However, during the last six months, the debit instructions to the banks show that debit is being made in favour of timesofmoney. Enquiries show that this ‘timesofmoney’ has no relationship to the publication with a similar name. It appears that this is a legacy name inherited from Times Bank and Times Guarantee, and the new owners have begun enabling e-payment transactions on behalf of the MCGM and many other clients as well.
The problem is not whether the payments are enabled by payu.in or timesofmoney. The problem is that MCGM’s receipts do not reflect the service charges. So the charges are paid to someone, who now cannot come under the purview of MCGM’s auditors. They also, thus, move out of the purview of the state and central auditors who look into financial deals that MCGM has with other parties.
When contacted, MCGM’s water department blithely replied on June 16, 2017, that “the convenience fees charged for online payment of water charges bills is charged by the vendor or agent through whom the payment has been made. This fee is not charged by MCGM, so it is not reflected on the receipt.”
But then wasn’t the vendor selected by MCGM? Isn’t this a cost being incurred on behalf of transactions that MCGM wanted enabled? MCGM’s water department was informed by the author: “Not including those charges could be interpreted as a collusive deal between you and the third party vendor to keep such earnings out of the purview of the auditors if MCGM and the state government. If this is not remedied, [the complainant] will be compelled to file a police complaint of wilful attempt to you defraud customers. Please be advised to change your practices with immediate effect.”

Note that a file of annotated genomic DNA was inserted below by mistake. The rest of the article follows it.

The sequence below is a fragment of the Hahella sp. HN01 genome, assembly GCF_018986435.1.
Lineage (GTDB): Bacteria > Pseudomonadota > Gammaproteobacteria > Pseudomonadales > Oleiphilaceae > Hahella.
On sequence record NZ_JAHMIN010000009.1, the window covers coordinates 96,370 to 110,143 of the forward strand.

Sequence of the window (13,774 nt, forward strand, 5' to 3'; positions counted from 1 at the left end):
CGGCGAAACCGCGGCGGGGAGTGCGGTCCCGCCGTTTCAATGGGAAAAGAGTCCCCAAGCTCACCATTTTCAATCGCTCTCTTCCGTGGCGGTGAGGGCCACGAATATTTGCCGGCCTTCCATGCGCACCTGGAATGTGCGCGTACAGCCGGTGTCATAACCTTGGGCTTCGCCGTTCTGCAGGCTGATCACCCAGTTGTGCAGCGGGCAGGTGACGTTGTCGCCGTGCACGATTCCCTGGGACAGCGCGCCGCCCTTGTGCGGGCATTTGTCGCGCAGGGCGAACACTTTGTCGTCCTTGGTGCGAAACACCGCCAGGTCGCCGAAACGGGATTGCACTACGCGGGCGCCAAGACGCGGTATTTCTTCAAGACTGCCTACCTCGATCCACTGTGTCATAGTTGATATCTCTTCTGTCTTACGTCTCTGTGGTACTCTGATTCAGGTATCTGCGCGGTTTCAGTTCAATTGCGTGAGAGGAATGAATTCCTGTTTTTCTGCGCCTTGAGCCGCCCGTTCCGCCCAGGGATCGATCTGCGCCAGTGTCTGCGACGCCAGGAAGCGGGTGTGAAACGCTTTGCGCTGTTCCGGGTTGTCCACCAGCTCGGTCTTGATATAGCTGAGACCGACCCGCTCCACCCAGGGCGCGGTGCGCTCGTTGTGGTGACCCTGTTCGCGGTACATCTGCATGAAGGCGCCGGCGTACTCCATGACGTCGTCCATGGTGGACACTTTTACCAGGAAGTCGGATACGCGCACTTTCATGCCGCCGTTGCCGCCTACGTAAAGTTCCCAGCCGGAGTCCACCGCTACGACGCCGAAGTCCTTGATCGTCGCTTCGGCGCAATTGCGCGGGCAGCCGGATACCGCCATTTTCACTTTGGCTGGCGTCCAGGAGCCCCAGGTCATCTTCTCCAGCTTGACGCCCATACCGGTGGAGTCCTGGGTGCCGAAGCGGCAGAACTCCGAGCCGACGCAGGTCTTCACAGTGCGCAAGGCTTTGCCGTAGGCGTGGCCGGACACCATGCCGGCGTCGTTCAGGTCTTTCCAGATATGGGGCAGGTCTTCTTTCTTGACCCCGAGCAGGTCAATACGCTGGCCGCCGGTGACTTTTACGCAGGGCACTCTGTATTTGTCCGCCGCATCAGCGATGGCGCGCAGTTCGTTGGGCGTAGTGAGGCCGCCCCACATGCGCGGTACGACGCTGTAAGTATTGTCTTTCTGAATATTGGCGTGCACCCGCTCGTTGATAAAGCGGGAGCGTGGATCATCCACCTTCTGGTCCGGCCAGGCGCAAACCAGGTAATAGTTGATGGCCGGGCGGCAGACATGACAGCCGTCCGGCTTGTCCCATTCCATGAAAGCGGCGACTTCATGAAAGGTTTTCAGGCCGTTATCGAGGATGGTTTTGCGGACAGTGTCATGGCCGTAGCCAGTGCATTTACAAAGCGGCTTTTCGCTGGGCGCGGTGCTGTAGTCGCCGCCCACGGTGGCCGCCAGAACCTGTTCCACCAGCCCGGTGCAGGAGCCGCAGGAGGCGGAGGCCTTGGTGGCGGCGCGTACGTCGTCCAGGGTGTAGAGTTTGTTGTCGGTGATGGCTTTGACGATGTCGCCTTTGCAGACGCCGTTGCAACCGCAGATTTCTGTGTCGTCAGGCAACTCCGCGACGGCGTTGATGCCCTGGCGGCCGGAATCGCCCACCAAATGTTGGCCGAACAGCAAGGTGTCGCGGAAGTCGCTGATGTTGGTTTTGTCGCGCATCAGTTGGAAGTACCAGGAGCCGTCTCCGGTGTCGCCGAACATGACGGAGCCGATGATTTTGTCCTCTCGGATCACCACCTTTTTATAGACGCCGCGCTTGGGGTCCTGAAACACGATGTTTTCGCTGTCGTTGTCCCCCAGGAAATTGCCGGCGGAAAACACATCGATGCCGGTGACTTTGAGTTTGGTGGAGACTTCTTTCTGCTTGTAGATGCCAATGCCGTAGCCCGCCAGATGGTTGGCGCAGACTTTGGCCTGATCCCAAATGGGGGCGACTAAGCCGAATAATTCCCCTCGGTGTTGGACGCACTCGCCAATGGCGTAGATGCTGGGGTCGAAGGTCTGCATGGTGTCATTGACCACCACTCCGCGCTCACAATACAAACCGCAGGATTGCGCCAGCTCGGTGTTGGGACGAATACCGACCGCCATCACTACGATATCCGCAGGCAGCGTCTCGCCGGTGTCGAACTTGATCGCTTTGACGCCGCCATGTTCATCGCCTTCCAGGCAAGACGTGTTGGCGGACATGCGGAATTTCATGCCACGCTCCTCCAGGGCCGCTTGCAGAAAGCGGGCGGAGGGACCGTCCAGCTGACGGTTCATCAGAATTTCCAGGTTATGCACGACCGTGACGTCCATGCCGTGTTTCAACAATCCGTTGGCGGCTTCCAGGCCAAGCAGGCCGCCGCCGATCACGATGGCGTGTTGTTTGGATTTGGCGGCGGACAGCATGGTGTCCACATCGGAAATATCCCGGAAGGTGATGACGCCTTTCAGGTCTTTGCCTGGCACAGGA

The practices were not changed. Consequently, a police complaint was filed last month, and the matter is now under investigation.
MCGM’s practices raise several disturbing questions.
- Can any vendor make a customer pay something without showing it on his receipt?
- Why has the government not yet appointed a regulator for e-payments? These were the recommendations made by the government appointed Watal Committee as long ago as August 2016. The government promised to set up a regulator, but chose to transfer that responsibility to the Ministry of Electronics and Information Technology (Meity).
Surely, the government must realise that the telecom bandwidth is the responsibility of Meity. But financial transactions should come under the Finance Ministry or the RBI. Is the government creating a structure that will abet more such potential scams?
3. By keeping such transactions off-the-books, MCGM’s potential for collusive deals with vendors could amount to as much as Rs 250 crore a year. And since such practices – according to reliable reports – are now being adopted by other quasi government agencies in other cities and even in other states, the potential for off-the-book collusive deals could be as high as a few thousand crores each year.
4. The fact that officers of the MCGM can do this with impunity – not providing a receipt for the full amount is an offence – suggests the involvement of bigger people as well.
5. The fact that the government at the Centre has not come out with a regulator for e-payments, and the fact that the Finance Ministry has been kept out of regulating e-payments makes the entire situation quite murky. It stinks.
So, will the government move in quickly to prevent such devious and sharp accounting practices? Or will it wait for a scam to take place first, and then seek to put in measures that are aimed at cleaning up the system? Or will it be another public interest litigation that will make the courts step in once again to remind the government about how rules should be framed?
There are so many questions. But, sadly, there are no answers forthcoming.(The author is Consulting Editor at Moneycontrol)